Yesterday afternoon I met a delegation from the Khaddam Almahdi Organisation (KMO), see below, comprising Sheikh Yasser Al Habib; Sheikh Ali Maash; Mr Mohammed Salah; Mr Hamid Rabie, and Sayyed Ali Al Nawab, for a discussion about the violence by the religious and local police against Shi’a pilgrims at the site of the Holy Prophet’s burial on February 26 and the days after that. The religious police, motivated by the Wahhabi ideology which forbids the veneration of holy sites, have destroyed the Prophet’s tomb and other sacred monuments , not only in Medina but in other parts of Saudi Arabia, and they have increasingly sought to deny the Shi’a, who constitute 15-20% of the population of Saudi Arabia, the right to worship at any of the holy places.
This year they attacked women pilgrims, and when the men tried to protect them, police used extreme violence including firearms, which led to the victims' serious injury and hospitalisation. Many people were arrested and barriers were erected to prevent pilgrims having access to the site.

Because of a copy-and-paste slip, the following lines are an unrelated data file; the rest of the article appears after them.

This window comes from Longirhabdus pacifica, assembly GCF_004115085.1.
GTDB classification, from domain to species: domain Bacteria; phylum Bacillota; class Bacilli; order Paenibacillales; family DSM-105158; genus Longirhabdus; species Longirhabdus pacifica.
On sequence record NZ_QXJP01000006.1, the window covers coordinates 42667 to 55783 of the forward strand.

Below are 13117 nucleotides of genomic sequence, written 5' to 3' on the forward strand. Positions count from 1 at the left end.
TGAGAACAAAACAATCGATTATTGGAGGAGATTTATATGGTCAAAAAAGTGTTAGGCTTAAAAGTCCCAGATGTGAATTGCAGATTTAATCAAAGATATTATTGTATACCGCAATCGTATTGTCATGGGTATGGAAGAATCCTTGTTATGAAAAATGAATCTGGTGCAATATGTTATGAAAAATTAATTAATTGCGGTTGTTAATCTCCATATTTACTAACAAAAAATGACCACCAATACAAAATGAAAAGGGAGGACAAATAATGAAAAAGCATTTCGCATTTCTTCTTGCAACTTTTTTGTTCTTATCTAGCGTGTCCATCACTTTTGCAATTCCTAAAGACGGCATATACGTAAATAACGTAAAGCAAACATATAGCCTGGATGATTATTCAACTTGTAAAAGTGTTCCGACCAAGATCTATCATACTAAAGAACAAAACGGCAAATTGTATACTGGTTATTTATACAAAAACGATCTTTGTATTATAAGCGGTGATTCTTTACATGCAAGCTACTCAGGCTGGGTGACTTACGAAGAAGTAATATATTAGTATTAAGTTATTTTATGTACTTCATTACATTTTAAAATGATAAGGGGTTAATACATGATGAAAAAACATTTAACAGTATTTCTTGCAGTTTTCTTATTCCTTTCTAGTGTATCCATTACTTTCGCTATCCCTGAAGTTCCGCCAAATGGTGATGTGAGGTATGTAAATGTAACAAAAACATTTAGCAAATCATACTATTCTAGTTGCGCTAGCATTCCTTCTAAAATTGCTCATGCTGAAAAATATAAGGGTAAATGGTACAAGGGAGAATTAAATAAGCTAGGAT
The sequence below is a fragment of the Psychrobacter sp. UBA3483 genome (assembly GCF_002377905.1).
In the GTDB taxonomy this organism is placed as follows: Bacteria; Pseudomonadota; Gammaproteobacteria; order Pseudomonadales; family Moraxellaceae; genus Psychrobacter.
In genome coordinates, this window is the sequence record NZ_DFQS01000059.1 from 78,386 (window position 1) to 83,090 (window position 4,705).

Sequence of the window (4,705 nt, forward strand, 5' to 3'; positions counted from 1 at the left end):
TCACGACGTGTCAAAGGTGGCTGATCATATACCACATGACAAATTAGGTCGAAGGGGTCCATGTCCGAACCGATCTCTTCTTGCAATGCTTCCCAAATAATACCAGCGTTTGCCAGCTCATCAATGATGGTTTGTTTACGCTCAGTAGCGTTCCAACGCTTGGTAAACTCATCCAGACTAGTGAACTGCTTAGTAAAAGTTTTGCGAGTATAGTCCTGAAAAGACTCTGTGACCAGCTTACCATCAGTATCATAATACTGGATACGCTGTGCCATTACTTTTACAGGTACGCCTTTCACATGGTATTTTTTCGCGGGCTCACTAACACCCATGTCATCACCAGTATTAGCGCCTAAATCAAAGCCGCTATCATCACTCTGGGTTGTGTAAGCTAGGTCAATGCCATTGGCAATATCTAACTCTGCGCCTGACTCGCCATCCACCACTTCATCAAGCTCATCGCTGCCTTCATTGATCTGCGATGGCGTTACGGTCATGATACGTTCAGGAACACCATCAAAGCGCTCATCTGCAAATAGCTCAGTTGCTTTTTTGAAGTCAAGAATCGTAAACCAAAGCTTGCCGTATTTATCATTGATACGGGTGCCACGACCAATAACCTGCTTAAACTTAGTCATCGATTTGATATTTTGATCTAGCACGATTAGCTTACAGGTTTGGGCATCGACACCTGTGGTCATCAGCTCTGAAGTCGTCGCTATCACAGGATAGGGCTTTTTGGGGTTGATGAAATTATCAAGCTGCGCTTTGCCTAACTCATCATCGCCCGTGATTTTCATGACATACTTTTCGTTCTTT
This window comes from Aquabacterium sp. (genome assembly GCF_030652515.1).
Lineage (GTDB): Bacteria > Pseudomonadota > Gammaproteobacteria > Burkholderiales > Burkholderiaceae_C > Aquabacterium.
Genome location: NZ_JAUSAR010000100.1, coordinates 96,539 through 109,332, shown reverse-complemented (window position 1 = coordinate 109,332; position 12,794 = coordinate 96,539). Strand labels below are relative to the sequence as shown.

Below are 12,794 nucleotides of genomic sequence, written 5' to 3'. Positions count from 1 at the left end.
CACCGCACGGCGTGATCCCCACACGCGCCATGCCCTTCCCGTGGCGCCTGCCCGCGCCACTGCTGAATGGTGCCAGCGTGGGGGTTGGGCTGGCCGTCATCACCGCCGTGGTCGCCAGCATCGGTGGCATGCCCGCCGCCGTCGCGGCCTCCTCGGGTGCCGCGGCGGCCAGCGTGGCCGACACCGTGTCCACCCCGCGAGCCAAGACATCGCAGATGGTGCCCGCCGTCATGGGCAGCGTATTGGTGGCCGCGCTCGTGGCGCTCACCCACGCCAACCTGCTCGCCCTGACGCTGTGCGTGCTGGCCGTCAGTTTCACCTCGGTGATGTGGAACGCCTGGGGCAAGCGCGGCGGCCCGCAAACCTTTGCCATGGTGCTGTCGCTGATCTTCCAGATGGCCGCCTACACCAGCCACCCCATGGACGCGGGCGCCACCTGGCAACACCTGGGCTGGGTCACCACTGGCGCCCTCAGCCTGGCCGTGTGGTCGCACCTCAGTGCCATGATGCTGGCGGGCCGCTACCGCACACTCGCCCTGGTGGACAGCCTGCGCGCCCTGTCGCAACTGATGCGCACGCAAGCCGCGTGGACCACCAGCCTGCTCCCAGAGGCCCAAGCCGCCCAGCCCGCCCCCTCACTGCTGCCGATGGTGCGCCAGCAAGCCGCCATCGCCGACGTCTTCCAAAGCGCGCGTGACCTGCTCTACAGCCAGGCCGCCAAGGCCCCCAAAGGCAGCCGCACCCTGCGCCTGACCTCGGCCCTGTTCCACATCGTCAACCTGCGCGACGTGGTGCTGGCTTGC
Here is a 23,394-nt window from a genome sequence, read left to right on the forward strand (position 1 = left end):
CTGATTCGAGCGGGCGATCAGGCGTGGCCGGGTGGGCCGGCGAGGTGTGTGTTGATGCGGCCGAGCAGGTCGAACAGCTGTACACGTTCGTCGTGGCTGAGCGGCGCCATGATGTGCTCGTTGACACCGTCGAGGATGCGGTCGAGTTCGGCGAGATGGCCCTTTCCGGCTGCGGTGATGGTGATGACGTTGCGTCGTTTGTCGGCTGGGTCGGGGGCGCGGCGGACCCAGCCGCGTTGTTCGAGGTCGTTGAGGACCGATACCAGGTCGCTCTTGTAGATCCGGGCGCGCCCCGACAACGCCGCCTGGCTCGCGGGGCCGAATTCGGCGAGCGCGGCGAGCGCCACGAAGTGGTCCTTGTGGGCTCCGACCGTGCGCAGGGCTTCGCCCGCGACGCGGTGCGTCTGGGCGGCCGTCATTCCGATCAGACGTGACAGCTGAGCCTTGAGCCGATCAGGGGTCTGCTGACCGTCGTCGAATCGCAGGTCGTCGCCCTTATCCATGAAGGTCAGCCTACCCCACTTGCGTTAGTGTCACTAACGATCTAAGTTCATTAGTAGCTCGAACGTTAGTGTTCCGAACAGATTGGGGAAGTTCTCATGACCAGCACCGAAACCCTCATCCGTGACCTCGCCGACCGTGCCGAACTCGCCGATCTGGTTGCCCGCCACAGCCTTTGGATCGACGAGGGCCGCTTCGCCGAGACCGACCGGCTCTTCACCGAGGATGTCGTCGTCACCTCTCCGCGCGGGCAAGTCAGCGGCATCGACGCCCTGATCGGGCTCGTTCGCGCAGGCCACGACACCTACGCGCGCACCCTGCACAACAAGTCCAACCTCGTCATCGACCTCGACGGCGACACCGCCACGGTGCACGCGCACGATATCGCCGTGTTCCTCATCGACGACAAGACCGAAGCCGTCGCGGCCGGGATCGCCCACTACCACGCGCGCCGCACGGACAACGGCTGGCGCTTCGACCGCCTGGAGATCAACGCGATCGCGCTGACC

The first request of the KMO is that the international community should ask Saudi Arabia to allow pilgrims freedom of access to pay their respects to the holy sites and to pray there.
Second, they ask that the ancient an historic buildings which have been demolished should be reconstructed.
Third, they ask that the United Nations should extend protection to the holy sites in Mecca and Medina, and for pilgrims visiting them. Its a pity that the opportunity of raising these matters at the UN's Universal Periodic Review of Saudi Arabia in February was missed, even in the Stakeholders’ Report (lib.ohchr.org/HRBodies/UPR/Documents/Session4/SA/A_HRC_WG6_4_SAU_3_E.PDF).
I have written to FCO Minister Lord Malloch-Brown, and will be writing separately to the UN Special Rapporteur on Religious Freedom, Ms. Asma Jehangir, asking her to take these issues up with the government of Saudi Arabia.